The A.V. Club's Scores

For 164 reviews, this publication has graded:
  • 50% higher than the average critic
  • 4% same as the average critic
  • 46% lower than the average critic
On average, this publication grades 0.6 points higher than other critics. (0-100 point scale)
Average TV Show review score: 65
Highest review score: 100 The Returned: Season 1
Lowest review score: 0 Marshal Law: Texas: Season 1
Score distribution:
  1. Positive: 98 out of 98
  2. Mixed: 0 out of 98
  3. Negative: 0 out of 98
98 tv reviews
  1. Game Of Thrones has not moved away from “sexposition,” prostitution, and casual rape as titillating plot points, and that will always tarnish what is otherwise a groundbreaking show. But the good outweighs the bad. Game Of Thrones was and is an astonishing achievement.
  2. The mood develops exquisitely from the first frame.
  3. This isn’t just a story, it’s a history, and admirably, the work of the players has brought it to life.
    • 88 Metascore
    • 90 Critic Score
    Comparisons to The Wonder Years are inevitable, but Everybody Hates Chris scrapes away much of that golden nostalgia by putting a funny spin on frequently painful times.
  4. The season risks feeling like an epilogue to season two and a prologue to season four, but as both a sequel and a prequel Sherlock’s third season ultimately makes the series’ world richer, and a stronger foundation for more stories to come.
  5. The series is at its most potent when it reframes the everyday in the context of the Cold War, like Philip comparing notes on home life with a Mossad operative or Elizabeth displaying a flash of vulnerability in front of a government-contracted dupe. (And then betraying that parental bond by turning it into a threat.) Other aspects of the show would do well to find this middle ground; they’re getting there in season two.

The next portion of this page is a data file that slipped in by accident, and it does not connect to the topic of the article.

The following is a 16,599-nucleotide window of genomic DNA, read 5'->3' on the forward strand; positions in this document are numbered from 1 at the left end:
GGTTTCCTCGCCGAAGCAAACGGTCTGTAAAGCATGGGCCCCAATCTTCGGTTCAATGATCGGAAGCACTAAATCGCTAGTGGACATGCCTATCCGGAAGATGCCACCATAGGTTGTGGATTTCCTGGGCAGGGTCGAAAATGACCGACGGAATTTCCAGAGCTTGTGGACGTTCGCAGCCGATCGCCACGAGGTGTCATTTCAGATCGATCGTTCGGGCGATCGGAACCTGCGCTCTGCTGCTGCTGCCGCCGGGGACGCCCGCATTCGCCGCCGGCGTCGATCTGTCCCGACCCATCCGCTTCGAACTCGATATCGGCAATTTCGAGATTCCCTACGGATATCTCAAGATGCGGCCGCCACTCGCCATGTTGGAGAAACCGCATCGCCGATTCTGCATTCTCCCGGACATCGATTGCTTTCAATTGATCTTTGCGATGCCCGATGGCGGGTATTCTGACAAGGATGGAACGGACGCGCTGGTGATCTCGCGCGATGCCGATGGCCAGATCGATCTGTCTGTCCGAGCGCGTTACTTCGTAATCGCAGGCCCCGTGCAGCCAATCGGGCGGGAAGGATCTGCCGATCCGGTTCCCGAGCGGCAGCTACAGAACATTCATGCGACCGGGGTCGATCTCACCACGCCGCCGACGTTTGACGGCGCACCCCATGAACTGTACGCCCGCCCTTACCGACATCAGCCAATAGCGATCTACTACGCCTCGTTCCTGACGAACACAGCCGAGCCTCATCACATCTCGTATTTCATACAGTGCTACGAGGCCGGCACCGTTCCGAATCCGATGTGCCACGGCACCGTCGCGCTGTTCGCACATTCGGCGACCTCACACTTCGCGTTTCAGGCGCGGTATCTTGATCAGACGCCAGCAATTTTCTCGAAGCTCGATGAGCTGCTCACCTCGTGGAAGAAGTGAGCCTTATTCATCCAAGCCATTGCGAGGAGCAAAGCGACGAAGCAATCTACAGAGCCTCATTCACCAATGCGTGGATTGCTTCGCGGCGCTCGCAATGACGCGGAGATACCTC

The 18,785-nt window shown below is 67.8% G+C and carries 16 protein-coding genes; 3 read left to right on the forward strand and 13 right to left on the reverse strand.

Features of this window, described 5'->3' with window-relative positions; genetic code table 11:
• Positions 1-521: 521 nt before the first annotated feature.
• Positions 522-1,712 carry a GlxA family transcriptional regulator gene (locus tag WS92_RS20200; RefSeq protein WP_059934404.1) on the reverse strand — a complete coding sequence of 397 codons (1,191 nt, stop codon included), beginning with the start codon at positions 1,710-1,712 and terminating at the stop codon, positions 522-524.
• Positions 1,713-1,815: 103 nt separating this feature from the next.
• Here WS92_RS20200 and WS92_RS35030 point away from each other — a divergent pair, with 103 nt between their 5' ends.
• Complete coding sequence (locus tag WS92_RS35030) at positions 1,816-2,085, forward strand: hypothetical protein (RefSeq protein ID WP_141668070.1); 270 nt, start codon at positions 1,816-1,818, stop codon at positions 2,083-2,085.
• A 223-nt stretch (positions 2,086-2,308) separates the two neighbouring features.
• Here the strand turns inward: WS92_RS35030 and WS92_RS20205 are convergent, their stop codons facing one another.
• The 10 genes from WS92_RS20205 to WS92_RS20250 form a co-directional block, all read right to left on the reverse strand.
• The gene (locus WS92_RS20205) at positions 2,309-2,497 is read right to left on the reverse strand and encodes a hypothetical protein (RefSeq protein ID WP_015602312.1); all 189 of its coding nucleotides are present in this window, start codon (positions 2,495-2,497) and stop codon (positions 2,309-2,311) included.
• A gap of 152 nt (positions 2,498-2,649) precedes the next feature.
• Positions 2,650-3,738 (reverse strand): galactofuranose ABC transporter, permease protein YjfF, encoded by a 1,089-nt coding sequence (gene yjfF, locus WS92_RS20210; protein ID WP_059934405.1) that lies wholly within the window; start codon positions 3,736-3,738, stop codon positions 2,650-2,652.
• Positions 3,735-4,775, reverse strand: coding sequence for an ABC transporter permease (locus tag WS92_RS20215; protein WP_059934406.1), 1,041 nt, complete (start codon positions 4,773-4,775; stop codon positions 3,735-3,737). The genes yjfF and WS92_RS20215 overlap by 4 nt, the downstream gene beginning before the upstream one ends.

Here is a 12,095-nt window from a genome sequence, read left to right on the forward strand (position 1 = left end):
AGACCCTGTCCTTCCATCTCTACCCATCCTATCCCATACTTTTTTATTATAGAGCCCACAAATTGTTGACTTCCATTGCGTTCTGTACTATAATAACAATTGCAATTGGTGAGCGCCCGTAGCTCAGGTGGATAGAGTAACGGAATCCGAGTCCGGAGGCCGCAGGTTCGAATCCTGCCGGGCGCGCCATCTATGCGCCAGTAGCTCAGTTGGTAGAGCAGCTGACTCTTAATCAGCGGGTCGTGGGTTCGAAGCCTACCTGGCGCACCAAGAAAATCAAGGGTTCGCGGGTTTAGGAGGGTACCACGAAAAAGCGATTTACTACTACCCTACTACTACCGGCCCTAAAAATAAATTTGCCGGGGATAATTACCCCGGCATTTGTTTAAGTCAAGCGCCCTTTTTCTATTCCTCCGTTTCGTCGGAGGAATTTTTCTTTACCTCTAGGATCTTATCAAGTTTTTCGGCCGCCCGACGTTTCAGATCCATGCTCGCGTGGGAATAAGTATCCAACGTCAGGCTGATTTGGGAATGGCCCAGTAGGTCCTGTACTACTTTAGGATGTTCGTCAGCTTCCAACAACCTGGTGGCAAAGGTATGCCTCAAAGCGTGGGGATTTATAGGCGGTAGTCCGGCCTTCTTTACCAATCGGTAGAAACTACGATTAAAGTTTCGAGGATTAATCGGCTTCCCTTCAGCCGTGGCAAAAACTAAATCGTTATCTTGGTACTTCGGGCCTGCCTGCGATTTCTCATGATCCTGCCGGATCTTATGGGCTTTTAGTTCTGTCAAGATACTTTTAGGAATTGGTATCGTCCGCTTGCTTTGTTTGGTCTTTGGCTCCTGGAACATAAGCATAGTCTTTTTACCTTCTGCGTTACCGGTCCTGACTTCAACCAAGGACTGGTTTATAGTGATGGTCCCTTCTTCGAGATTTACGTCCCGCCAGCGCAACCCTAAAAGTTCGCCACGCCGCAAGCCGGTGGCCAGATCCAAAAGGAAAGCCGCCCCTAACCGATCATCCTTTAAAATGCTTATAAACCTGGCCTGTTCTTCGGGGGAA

6. Hannibal has always been beautiful, and that’s still the case. It’s also always featured dialogue and plots that stay just on the right side of being too pretentious, and that remains the case. If there are any notable steps up from season one, it’s both in the tension that mounts thanks to the great game played between Will and Hannibal and in the better use of the show’s supporting cast.
  7. It’s not that Portlandia has lost its sharp comic edge; rather, it has added a complementary sweetness that is somehow just as funny.
  8. Veep has become the clearest heir to 30 Rock and Arrested Development, and specific bits throughout the season recall both series.
  9. Fargo is a singular idea with, so far, not-so-singular execution, perhaps suffering from the fact that what was revelatory in 1996 might be just humdrum in 2014.
  10. True Detective might be finding itself in the first half of its first season, but few processes of discovery are so enthralling to watch.
  11. It’s focused on Mrs. Watts’ personal journey home, her escape from the small bubble she’s come to know. As it is, it’s wonderful to watch Tyson make that escape.
  12. As impressive as Sam is--a teenager trapped inside an old man’s body who never seems bothered by his circumstances--when the documentary focuses on his mother, it easy to see where he gets it from.